More current sutdies have evedanced that rosiglitezone treatment in diabetes mice reduce gene expression of the NF-KB subunit p65. Further study has shown that rosiglitizone has no direct effect o glucose-induce upregulation of oxidative stress. Same study had investigated RAGE expression acording to preveious finding that first of all, RAGE expression increse oxidative stress and secondly rosiglitezone which used in culture media alter RAGE expression. The study had shown, the expression of RAGE gene wasn't altered by rosiglitizone (Calkin et al, 2005).
Some study showed no significant alteretion in gene expression after TZDs treatment. This is because of almost studies were not preformed in human adipose tissue in vivo but they used adipose tissue of rodents and adipocyte cell line. Actually under such study we should consider about some facts that, for example rosiglitazone dose which used in rodents study (10 mg/kg) is higher than human dose about 100-fold. furthermore, TZD may has an action on gene expressed in rodents but it is not necessarily to has same action on human gene. For example carbonic anhydrase 3 protein raised 2-fold after treated the mice with rosiglitazone, however there was no increasing in carbonic anhydrase 3 mRNA in human adipocyte. Although there were similarities in the action of TZD-induced insulin sensitivity, there may be TZD action has different mechanisms on experimental models and human (Kolak et al,2007).
Therfore, I'm going to discuss about the studies which have been done on human adipose tissue and there findings.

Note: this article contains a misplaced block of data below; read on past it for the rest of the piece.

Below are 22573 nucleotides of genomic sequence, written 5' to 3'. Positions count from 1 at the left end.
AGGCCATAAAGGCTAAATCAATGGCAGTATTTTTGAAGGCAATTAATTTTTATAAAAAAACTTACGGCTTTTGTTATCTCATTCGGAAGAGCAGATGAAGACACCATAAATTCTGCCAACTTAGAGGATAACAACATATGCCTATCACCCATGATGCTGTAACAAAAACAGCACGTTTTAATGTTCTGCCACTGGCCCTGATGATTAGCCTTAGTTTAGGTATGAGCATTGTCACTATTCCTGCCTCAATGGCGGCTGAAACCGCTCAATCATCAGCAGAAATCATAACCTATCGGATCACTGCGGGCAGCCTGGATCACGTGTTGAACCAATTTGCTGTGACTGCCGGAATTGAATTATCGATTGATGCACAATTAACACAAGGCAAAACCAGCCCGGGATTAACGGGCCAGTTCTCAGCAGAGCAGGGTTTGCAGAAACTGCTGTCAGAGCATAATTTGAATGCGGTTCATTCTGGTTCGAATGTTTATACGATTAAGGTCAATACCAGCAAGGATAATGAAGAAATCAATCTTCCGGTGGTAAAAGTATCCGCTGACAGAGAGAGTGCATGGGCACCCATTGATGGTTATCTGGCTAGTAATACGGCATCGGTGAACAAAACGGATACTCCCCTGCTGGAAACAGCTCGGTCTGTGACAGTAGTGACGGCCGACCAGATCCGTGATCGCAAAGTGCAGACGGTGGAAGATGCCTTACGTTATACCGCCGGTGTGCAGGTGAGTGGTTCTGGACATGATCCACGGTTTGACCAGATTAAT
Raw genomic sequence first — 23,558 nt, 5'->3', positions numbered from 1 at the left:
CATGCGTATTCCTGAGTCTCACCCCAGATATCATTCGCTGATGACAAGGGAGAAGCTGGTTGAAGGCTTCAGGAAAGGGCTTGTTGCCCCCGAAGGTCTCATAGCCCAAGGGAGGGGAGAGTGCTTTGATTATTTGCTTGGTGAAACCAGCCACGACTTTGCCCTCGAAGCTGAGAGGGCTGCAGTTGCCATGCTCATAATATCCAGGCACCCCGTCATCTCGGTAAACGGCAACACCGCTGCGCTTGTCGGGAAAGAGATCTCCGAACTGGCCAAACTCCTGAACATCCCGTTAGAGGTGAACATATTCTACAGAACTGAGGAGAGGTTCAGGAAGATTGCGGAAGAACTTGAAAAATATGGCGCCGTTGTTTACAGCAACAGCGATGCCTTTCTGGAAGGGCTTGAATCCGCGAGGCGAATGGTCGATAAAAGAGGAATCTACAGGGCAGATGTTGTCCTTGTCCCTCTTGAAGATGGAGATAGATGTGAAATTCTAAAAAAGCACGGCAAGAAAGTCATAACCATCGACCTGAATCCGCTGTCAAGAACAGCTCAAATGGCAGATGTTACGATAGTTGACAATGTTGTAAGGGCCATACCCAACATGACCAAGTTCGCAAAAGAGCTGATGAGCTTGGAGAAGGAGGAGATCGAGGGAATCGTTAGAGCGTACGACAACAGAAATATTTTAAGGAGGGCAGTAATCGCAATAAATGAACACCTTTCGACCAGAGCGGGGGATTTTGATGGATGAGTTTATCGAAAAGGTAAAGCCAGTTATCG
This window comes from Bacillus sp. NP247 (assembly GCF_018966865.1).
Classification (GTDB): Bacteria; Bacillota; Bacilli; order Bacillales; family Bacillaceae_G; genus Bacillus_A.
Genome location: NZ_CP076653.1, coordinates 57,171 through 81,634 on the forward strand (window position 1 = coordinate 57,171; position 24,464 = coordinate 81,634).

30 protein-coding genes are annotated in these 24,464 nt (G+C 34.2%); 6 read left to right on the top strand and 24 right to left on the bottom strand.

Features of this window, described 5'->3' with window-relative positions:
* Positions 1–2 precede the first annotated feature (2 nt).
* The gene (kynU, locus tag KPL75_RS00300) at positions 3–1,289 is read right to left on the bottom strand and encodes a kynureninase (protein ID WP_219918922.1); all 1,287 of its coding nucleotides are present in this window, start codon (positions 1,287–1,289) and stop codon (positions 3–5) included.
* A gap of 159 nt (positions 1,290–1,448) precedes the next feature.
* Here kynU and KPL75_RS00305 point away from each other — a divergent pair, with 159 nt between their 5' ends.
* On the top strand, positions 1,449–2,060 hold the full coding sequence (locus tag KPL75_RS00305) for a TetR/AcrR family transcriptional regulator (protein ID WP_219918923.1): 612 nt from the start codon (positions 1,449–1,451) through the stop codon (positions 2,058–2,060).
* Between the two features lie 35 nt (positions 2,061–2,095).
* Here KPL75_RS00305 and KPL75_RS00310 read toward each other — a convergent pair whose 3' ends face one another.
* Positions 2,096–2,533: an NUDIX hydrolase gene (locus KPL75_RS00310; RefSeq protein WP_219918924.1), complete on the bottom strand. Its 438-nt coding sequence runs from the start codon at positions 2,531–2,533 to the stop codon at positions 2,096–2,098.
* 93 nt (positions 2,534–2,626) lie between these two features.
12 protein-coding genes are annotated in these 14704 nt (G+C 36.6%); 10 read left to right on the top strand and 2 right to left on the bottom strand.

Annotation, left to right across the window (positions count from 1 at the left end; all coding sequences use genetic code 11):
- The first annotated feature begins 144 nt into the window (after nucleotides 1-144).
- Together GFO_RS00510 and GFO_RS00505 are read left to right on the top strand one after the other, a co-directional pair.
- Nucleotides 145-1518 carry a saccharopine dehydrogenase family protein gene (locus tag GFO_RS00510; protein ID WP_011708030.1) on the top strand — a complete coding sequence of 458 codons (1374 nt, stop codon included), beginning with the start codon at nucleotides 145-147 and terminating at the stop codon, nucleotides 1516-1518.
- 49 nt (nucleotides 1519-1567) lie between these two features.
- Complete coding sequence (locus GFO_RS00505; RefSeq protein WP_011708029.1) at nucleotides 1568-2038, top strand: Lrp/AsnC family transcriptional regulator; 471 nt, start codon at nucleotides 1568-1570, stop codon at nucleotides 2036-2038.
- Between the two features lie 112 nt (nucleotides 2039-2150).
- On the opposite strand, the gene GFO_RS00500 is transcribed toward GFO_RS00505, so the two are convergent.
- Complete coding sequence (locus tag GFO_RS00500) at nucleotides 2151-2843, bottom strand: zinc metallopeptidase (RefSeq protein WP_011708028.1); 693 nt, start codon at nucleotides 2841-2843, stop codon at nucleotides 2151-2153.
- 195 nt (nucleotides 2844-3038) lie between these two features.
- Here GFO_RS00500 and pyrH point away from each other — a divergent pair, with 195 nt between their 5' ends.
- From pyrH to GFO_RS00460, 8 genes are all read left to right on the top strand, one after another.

Group of studies done in human patient with type 2 diabetes:
Overactivity of ubiquitin-proteasome system is associated with the inflammation and atherosclerotic plaques in type 2 diabetes. Study by Marfella and his colegous on human diabetes patients has been shown that the PPAR-γ agonist rosiglitazone reduce ubiquitin-proteasome activity and thuss prevent plaque progression to unstable phenotype in diabetes individulas (Marfella et al, 2006).
Also, same study shows, the production of O2- by monocytes is reduced after rosiglitazone treatment. Thus proteasome reduction is induced by inhibition of oxidative stress and polyubiquitination. As oxidative stress induce insulin resistence through NF-kB activation, rosiglitazone enhance insulin sensivity and plaque stability in diabetes patien through reducing oxidative stress and ubiquitin-proteasome activity.
Further possibility that, NF-KB activation is inhibited by rosiglitazone through a PPAR-γ independent pathway. PPAR-γ agonist inhibits NF-KB translocation and subsequent DNA binding through inhibits immune response which induce degradation of IKBs (Marfella et al, 2006).
Rosiglitazone have significant effects on metabolism of faty acid and lowering circuliting non-esterified fatty acid. Therfore rosiglitazone prevent islet cells through reducing fatty acid exposure (Sanchez et al, 2002)
Kolak and his colleagues investigated the gene of expression in human adipose tissue in vivo in type two diabetes mellitus, befor and after tratment with rosigliatozone and metformin. Reosigliatozone modulates expression of gene which involved in free faty acid synthesis and storage, protein strcture, inflammatory cells inculde macrophage and gene associated in glucose transport and insulin sensivity. Whereas metformin has no effect on these gene (Kolak et al, 2007).